I understood that in his mind, Dad was fulfilling his social obligation as father and protector. He worried about my economic stability and, in a roundabout way, my happiness. Feminism and community activism had enabled me to understand these things as part of a prescribed role for women. At the same time, growing up in Kansas and coming to feminism here meant that I had to reconcile a number of different issues. I am a Muslim, first-generation Indian, feminist woman, studying in a largely homogeneous white, Christian community in Midwestern America. What sacrifices are necessary for me to retain my familial relationships as well as a sense of personal autonomy informed by Western feminism.
The feminist agenda in my community is centered on ending violence against women, fighting for queer rights and maintaining women’s reproductive choices. As such, the way that I initially became involved with this community was through community projects such as “Womyn Take Back the Night,” attending pride rallies and working at the local domestic violence shelter. I am often the only woman of color in feminist organizations and at feminist events. Despite having grown up in the Bible belt, it is difficult for me to relate to stories told by my closest friends of being raised on cattle ranches and farms, growing up Christian by default and experiencing the strict social norms of small, religious communities in rurla Kansas. Given the context of this community – a predominantly white, middle-class, college town – I have difficulty explaining that my feminism has to address issues like, “I should be able to wear both hijab and shorts if I chose to.” The enormity of our agenda leaves little room to debate issues equally important but applicable only to me, such as the meaning of veiling, arranged marriages versus dating and how the north-south divide uniquely disadvantages women in the developing world.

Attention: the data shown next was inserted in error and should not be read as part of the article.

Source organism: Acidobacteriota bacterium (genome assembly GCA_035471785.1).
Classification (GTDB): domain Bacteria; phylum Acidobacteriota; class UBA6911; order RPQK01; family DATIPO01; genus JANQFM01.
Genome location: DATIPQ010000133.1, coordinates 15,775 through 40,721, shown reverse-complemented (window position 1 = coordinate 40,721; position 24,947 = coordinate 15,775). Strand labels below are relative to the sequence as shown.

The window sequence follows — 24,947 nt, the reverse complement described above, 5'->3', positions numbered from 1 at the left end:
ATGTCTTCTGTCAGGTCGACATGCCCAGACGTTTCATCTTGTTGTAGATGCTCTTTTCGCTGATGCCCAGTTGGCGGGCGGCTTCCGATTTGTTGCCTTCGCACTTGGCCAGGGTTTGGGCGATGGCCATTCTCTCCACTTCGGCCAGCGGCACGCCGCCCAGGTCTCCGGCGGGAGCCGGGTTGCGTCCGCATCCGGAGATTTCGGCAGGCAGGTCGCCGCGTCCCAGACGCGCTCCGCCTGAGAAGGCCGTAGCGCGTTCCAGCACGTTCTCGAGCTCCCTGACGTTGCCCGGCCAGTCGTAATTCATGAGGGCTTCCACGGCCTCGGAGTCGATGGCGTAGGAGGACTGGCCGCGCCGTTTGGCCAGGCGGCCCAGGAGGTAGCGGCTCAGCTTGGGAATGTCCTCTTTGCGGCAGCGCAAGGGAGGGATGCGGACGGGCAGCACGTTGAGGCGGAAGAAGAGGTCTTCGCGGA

Almas Sayeed, “Chappals and Gym Shorts: An Indian Muslim Woman in the Land of Oz”, in Colonize This! Young Women of Color on Today’s Feminism, Daisy Hernandez and Bushra Rehman (eds), Seal Press 2002.